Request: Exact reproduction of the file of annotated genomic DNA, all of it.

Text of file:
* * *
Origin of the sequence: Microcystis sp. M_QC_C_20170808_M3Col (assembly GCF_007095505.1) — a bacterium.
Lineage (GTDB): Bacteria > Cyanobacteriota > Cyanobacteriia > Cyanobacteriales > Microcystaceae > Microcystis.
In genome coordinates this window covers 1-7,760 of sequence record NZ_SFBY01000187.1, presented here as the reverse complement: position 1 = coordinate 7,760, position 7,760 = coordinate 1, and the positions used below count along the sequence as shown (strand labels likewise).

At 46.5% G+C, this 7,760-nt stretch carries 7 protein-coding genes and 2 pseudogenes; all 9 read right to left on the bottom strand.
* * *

Origin of the sequence: Microcystis sp. M_QC_C_20170808_M3Col (assembly GCF_007095505.1) — a bacterium.
Lineage (GTDB): Bacteria > Cyanobacteriota > Cyanobacteriia > Cyanobacteriales > Microcystaceae > Microcystis.
In genome coordinates this window covers 1-7,760 of sequence record NZ_SFBY01000187.1, presented here as the reverse complement: position 1 = coordinate 7,760, position 7,760 = coordinate 1, and the positions used below count along the sequence as shown (strand labels likewise).

At 46.5% G+C, this 7,760-nt stretch carries 7 protein-coding genes and 2 pseudogenes; all 9 read right to left on the bottom strand.